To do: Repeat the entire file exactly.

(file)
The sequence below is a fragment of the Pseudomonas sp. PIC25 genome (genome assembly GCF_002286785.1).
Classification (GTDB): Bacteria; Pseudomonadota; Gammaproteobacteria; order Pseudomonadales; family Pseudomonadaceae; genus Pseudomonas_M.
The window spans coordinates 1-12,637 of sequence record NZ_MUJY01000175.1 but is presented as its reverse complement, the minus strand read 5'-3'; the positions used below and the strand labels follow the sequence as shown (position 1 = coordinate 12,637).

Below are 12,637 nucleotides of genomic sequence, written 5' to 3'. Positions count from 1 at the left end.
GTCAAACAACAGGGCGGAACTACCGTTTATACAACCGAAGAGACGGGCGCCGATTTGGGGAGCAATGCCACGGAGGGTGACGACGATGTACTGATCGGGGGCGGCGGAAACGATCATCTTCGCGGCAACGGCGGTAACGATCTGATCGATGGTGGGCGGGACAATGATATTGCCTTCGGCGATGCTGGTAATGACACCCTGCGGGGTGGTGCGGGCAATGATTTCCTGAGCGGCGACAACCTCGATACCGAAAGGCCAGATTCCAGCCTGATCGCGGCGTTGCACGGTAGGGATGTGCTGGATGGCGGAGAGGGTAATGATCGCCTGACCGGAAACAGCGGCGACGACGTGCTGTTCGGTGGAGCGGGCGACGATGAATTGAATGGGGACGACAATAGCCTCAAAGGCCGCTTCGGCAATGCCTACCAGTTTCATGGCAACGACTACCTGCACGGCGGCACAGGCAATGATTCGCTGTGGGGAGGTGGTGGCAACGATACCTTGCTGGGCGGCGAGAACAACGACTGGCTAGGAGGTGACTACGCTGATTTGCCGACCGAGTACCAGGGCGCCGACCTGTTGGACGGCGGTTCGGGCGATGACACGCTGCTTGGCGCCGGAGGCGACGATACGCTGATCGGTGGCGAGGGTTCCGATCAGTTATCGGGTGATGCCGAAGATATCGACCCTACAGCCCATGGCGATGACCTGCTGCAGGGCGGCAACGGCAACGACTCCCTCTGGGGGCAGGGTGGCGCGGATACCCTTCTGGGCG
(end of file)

The sequence below is a fragment of the Pseudomonas sp. PIC25 genome (genome assembly GCF_002286785.1).
Classification (GTDB): Bacteria; Pseudomonadota; Gammaproteobacteria; order Pseudomonadales; family Pseudomonadaceae; genus Pseudomonas_M.
The window spans coordinates 1-12,637 of sequence record NZ_MUJY01000175.1 but is presented as its reverse complement, the minus strand read 5'-3'; the positions used below and the strand labels follow the sequence as shown (position 1 = coordinate 12,637).

Below are 12,637 nucleotides of genomic sequence, written 5' to 3'. Positions count from 1 at the left end.
GTCAAACAACAGGGCGGAACTACCGTTTATACAACCGAAGAGACGGGCGCCGATTTGGGGAGCAATGCCACGGAGGGTGACGACGATGTACTGATCGGGGGCGGCGGAAACGATCATCTTCGCGGCAACGGCGGTAACGATCTGATCGATGGTGGGCGGGACAATGATATTGCCTTCGGCGATGCTGGTAATGACACCCTGCGGGGTGGTGCGGGCAATGATTTCCTGAGCGGCGACAACCTCGATACCGAAAGGCCAGATTCCAGCCTGATCGCGGCGTTGCACGGTAGGGATGTGCTGGATGGCGGAGAGGGTAATGATCGCCTGACCGGAAACAGCGGCGACGACGTGCTGTTCGGTGGAGCGGGCGACGATGAATTGAATGGGGACGACAATAGCCTCAAAGGCCGCTTCGGCAATGCCTACCAGTTTCATGGCAACGACTACCTGCACGGCGGCACAGGCAATGATTCGCTGTGGGGAGGTGGTGGCAACGATACCTTGCTGGGCGGCGAGAACAACGACTGGCTAGGAGGTGACTACGCTGATTTGCCGACCGAGTACCAGGGCGCCGACCTGTTGGACGGCGGTTCGGGCGATGACACGCTGCTTGGCGCCGGAGGCGACGATACGCTGATCGGTGGCGAGGGTTCCGATCAGTTATCGGGTGATGCCGAAGATATCGACCCTACAGCCCATGGCGATGACCTGCTGCAGGGCGGCAACGGCAACGACTCCCTCTGGGGGCAGGGTGGCGCGGATACCCTTCTGGGCG